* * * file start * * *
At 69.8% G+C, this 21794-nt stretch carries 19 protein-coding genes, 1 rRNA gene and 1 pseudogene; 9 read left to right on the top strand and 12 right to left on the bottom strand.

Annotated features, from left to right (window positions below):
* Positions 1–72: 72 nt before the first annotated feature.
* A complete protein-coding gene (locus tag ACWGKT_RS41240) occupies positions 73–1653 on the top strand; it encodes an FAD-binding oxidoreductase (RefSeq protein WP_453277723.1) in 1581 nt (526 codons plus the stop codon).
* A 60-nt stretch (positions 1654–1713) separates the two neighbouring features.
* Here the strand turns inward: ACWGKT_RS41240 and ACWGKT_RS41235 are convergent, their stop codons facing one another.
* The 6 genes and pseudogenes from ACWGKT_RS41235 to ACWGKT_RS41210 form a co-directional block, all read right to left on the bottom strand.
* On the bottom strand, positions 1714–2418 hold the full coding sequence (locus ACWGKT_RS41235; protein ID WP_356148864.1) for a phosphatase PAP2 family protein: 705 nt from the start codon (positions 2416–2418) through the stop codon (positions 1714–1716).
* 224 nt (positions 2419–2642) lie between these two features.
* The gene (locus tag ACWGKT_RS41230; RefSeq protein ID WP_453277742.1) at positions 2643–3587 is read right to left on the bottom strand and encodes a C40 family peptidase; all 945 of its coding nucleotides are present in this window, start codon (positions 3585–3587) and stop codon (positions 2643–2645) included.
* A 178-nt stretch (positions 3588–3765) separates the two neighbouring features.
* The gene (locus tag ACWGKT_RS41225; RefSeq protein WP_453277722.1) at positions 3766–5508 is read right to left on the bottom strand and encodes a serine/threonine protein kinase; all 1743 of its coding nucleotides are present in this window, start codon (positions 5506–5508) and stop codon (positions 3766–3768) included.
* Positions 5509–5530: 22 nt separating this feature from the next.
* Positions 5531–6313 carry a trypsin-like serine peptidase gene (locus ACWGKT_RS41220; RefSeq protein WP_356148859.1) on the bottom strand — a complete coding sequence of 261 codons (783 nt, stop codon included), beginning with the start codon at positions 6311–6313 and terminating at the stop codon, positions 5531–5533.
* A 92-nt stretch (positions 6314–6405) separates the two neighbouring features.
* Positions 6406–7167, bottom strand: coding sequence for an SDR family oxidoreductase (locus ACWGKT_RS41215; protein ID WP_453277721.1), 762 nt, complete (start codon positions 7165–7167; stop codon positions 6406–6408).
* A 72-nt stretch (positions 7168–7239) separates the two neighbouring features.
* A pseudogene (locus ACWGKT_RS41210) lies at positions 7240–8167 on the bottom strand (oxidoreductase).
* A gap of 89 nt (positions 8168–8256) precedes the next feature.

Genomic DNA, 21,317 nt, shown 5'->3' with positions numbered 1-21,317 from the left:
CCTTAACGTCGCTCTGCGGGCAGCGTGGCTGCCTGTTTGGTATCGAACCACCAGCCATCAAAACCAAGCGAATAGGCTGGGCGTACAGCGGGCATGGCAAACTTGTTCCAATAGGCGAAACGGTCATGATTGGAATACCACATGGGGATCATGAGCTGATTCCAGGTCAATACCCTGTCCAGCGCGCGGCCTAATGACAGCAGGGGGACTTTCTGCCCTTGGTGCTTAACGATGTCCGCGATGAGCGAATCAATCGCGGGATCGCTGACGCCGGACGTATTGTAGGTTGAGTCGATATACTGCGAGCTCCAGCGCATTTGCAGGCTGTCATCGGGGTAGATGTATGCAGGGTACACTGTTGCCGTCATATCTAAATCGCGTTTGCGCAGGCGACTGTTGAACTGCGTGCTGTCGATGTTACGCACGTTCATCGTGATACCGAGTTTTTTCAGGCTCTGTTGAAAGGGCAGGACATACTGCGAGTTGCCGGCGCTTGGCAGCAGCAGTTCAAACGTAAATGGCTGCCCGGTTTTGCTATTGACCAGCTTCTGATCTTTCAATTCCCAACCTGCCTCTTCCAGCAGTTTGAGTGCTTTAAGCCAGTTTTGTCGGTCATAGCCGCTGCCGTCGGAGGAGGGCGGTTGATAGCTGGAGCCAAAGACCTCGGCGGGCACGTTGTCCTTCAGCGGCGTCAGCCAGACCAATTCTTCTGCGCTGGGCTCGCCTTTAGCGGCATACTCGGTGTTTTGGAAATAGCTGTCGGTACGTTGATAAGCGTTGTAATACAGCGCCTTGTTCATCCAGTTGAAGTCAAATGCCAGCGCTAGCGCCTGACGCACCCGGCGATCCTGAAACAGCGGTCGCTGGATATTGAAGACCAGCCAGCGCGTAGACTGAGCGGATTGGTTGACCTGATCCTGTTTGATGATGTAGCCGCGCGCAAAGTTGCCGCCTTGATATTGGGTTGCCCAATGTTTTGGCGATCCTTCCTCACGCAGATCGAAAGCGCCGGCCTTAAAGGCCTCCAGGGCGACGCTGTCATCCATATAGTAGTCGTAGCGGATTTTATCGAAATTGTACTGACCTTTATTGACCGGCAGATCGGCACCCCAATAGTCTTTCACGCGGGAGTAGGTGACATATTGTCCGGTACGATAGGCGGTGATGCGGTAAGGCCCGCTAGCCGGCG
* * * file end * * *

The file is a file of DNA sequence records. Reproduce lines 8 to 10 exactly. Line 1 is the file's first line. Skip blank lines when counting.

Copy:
* On the bottom strand, positions 1714–2418 hold the full coding sequence (locus ACWGKT_RS41235; protein ID WP_356148864.1) for a phosphatase PAP2 family protein: 705 nt from the start codon (positions 2416–2418) through the stop codon (positions 1714–1716).
* 224 nt (positions 2419–2642) lie between these two features.
* The gene (locus tag ACWGKT_RS41230; RefSeq protein ID WP_453277742.1) at positions 2643–3587 is read right to left on the bottom strand and encodes a C40 family peptidase; all 945 of its coding nucleotides are present in this window, start codon (positions 3585–3587) and stop codon (positions 2643–2645) included.